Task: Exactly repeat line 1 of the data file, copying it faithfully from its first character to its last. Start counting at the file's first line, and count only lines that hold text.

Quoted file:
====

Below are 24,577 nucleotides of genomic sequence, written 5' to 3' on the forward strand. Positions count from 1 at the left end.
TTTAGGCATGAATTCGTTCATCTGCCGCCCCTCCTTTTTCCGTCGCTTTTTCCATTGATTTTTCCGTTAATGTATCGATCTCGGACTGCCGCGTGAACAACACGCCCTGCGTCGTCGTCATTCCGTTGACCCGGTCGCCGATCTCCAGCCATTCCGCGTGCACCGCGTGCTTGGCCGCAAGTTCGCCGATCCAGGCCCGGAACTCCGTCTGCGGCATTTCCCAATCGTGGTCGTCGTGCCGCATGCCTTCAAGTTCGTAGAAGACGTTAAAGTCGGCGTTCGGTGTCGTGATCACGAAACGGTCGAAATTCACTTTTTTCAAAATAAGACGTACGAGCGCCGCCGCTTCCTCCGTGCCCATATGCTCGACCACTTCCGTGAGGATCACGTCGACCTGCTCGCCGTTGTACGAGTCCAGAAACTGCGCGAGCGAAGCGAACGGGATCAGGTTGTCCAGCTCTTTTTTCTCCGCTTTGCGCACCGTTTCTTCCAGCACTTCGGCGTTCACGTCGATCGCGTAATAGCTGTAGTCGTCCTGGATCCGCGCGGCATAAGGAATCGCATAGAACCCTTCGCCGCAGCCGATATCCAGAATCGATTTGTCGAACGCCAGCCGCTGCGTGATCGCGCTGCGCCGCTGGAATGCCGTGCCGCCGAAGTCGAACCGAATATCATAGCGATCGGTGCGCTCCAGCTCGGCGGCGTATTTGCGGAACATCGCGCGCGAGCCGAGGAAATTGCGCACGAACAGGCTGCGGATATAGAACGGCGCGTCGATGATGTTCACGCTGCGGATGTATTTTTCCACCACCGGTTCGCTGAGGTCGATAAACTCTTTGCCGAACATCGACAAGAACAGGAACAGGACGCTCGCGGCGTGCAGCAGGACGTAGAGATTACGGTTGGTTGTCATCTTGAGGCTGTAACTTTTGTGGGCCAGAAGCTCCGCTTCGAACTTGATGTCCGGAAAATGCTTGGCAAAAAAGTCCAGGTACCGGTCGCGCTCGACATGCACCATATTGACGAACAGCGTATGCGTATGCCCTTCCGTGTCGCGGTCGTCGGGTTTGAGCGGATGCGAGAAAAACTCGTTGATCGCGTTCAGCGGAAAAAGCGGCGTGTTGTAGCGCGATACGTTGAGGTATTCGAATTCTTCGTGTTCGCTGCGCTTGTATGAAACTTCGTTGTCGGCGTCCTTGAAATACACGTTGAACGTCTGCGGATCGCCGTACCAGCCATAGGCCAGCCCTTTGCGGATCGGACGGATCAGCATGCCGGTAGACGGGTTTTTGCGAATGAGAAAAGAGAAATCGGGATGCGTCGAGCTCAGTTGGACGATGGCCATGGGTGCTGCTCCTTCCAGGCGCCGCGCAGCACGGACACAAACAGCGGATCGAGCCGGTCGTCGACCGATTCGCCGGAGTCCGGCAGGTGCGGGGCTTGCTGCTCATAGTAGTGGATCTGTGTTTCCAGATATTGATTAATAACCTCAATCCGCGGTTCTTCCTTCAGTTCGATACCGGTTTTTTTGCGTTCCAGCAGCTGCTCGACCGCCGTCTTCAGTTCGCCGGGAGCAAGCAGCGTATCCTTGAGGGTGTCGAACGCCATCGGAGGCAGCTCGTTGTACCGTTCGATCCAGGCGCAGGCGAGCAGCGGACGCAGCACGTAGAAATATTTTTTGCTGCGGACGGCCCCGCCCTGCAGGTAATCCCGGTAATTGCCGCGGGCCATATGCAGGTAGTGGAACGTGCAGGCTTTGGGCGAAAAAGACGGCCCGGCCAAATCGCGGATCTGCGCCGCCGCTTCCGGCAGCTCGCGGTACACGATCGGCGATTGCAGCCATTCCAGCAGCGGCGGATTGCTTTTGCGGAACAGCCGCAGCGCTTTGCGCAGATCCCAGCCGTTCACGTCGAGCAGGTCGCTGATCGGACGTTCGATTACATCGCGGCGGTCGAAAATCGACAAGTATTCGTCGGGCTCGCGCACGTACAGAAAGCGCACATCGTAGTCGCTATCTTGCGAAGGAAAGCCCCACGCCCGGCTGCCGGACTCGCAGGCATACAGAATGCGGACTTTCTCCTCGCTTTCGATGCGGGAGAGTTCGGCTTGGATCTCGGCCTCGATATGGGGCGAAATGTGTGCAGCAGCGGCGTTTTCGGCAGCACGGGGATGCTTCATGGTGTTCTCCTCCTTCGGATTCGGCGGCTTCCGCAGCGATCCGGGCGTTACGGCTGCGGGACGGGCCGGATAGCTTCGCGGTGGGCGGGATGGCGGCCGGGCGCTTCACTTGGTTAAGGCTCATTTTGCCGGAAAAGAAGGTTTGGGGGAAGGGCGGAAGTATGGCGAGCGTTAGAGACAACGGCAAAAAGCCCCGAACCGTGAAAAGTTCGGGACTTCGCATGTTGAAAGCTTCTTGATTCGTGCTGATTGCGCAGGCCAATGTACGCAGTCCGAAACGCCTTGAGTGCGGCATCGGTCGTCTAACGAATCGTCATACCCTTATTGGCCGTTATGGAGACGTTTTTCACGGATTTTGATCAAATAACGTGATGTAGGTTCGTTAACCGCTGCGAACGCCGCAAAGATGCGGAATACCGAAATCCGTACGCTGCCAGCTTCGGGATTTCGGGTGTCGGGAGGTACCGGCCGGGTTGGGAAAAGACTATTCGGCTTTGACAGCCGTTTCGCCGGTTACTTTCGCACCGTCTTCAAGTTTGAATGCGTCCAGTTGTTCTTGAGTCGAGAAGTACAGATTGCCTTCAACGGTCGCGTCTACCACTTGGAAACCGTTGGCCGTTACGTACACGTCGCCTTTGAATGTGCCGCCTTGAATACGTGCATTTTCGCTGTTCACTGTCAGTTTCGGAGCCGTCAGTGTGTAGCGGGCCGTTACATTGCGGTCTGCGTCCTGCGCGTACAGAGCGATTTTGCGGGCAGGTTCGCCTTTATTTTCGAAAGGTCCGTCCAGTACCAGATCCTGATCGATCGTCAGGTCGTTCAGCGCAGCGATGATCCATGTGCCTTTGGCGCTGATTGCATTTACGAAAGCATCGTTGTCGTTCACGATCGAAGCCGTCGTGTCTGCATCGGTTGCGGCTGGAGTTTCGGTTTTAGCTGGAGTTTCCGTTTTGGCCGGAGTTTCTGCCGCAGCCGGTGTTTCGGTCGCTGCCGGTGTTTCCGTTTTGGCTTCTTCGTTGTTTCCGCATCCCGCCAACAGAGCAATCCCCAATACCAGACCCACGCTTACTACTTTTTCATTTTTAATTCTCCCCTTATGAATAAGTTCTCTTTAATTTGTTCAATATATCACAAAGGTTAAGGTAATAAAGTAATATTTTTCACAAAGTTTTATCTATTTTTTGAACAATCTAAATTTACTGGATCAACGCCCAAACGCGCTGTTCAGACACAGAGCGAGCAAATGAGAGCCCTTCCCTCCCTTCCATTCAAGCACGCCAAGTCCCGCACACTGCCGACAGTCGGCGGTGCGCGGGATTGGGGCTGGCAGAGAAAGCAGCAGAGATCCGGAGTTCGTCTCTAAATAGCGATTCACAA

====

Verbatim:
Below are 24,577 nucleotides of genomic sequence, written 5' to 3' on the forward strand. Positions count from 1 at the left end.